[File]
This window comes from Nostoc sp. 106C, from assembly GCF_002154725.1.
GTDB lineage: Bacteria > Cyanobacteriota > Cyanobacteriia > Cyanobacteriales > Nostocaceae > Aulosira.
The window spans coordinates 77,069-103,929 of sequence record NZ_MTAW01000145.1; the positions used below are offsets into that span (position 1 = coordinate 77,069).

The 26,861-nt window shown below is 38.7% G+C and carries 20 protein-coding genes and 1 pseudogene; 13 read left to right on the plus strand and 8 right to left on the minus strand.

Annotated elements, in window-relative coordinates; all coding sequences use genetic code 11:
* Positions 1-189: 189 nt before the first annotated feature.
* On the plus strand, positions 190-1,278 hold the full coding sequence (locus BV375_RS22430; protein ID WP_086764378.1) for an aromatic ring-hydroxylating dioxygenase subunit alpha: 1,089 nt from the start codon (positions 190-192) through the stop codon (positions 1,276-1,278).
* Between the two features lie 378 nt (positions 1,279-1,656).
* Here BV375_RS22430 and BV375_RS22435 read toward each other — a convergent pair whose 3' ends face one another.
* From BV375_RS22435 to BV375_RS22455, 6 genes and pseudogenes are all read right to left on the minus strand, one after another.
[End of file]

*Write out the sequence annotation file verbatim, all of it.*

This window comes from Nostoc sp. 106C, from assembly GCF_002154725.1.
GTDB lineage: Bacteria > Cyanobacteriota > Cyanobacteriia > Cyanobacteriales > Nostocaceae > Aulosira.
The window spans coordinates 77,069-103,929 of sequence record NZ_MTAW01000145.1; the positions used below are offsets into that span (position 1 = coordinate 77,069).

The 26,861-nt window shown below is 38.7% G+C and carries 20 protein-coding genes and 1 pseudogene; 13 read left to right on the plus strand and 8 right to left on the minus strand.

Annotated elements, in window-relative coordinates; all coding sequences use genetic code 11:
* Positions 1-189: 189 nt before the first annotated feature.
* On the plus strand, positions 190-1,278 hold the full coding sequence (locus BV375_RS22430; protein ID WP_086764378.1) for an aromatic ring-hydroxylating dioxygenase subunit alpha: 1,089 nt from the start codon (positions 190-192) through the stop codon (positions 1,276-1,278).
* Between the two features lie 378 nt (positions 1,279-1,656).
* Here BV375_RS22430 and BV375_RS22435 read toward each other — a convergent pair whose 3' ends face one another.
* From BV375_RS22435 to BV375_RS22455, 6 genes and pseudogenes are all read right to left on the minus strand, one after another.